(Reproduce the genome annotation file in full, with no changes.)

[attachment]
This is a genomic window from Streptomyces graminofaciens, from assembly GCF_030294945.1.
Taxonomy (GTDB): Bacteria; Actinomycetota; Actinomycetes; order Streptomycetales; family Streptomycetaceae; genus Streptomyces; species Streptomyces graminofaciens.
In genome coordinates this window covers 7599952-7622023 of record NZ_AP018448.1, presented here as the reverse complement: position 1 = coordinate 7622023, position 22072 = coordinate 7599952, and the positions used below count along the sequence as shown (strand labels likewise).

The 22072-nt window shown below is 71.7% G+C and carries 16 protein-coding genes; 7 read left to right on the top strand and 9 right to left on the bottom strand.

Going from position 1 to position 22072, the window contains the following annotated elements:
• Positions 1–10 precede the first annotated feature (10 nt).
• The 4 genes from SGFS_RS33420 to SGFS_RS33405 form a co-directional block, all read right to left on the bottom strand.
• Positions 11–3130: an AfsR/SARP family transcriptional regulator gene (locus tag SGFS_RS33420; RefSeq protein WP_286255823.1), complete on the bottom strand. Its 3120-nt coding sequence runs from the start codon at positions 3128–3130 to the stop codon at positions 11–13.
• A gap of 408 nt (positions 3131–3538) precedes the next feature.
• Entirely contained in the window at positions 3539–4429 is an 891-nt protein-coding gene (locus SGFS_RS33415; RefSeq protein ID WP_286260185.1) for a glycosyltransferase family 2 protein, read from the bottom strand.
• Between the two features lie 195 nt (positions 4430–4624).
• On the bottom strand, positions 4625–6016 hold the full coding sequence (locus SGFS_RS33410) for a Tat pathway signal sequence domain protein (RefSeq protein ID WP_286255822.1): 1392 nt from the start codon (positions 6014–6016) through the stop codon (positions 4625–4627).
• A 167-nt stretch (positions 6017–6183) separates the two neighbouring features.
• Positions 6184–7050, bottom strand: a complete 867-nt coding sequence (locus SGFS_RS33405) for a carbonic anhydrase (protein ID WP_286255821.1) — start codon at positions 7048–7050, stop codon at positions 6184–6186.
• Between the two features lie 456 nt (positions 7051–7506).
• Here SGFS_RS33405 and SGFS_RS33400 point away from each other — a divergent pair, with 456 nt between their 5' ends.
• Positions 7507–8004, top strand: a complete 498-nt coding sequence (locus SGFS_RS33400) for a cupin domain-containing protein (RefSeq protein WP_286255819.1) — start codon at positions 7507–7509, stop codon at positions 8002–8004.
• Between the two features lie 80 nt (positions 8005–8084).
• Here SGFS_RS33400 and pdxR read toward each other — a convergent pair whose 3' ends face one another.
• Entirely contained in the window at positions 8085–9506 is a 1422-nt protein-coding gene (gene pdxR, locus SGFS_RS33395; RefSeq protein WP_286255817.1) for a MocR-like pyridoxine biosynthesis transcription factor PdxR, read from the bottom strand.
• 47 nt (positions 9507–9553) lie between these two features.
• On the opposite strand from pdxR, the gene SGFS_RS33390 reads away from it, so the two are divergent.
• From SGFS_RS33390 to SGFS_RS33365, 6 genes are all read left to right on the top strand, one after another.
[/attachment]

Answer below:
This is a genomic window from Streptomyces graminofaciens, from assembly GCF_030294945.1.
Taxonomy (GTDB): Bacteria; Actinomycetota; Actinomycetes; order Streptomycetales; family Streptomycetaceae; genus Streptomyces; species Streptomyces graminofaciens.
In genome coordinates this window covers 7599952-7622023 of record NZ_AP018448.1, presented here as the reverse complement: position 1 = coordinate 7622023, position 22072 = coordinate 7599952, and the positions used below count along the sequence as shown (strand labels likewise).

The 22072-nt window shown below is 71.7% G+C and carries 16 protein-coding genes; 7 read left to right on the top strand and 9 right to left on the bottom strand.

Going from position 1 to position 22072, the window contains the following annotated elements:
• Positions 1–10 precede the first annotated feature (10 nt).
• The 4 genes from SGFS_RS33420 to SGFS_RS33405 form a co-directional block, all read right to left on the bottom strand.
• Positions 11–3130: an AfsR/SARP family transcriptional regulator gene (locus tag SGFS_RS33420; RefSeq protein WP_286255823.1), complete on the bottom strand. Its 3120-nt coding sequence runs from the start codon at positions 3128–3130 to the stop codon at positions 11–13.
• A gap of 408 nt (positions 3131–3538) precedes the next feature.
• Entirely contained in the window at positions 3539–4429 is an 891-nt protein-coding gene (locus SGFS_RS33415; RefSeq protein ID WP_286260185.1) for a glycosyltransferase family 2 protein, read from the bottom strand.
• Between the two features lie 195 nt (positions 4430–4624).
• On the bottom strand, positions 4625–6016 hold the full coding sequence (locus SGFS_RS33410) for a Tat pathway signal sequence domain protein (RefSeq protein ID WP_286255822.1): 1392 nt from the start codon (positions 6014–6016) through the stop codon (positions 4625–4627).
• A 167-nt stretch (positions 6017–6183) separates the two neighbouring features.
• Positions 6184–7050, bottom strand: a complete 867-nt coding sequence (locus SGFS_RS33405) for a carbonic anhydrase (protein ID WP_286255821.1) — start codon at positions 7048–7050, stop codon at positions 6184–6186.
• Between the two features lie 456 nt (positions 7051–7506).
• Here SGFS_RS33405 and SGFS_RS33400 point away from each other — a divergent pair, with 456 nt between their 5' ends.
• Positions 7507–8004, top strand: a complete 498-nt coding sequence (locus SGFS_RS33400) for a cupin domain-containing protein (RefSeq protein WP_286255819.1) — start codon at positions 7507–7509, stop codon at positions 8002–8004.
• Between the two features lie 80 nt (positions 8005–8084).
• Here SGFS_RS33400 and pdxR read toward each other — a convergent pair whose 3' ends face one another.
• Entirely contained in the window at positions 8085–9506 is a 1422-nt protein-coding gene (gene pdxR, locus SGFS_RS33395; RefSeq protein WP_286255817.1) for a MocR-like pyridoxine biosynthesis transcription factor PdxR, read from the bottom strand.
• 47 nt (positions 9507–9553) lie between these two features.
• On the opposite strand from pdxR, the gene SGFS_RS33390 reads away from it, so the two are divergent.
• From SGFS_RS33390 to SGFS_RS33365, 6 genes are all read left to right on the top strand, one after another.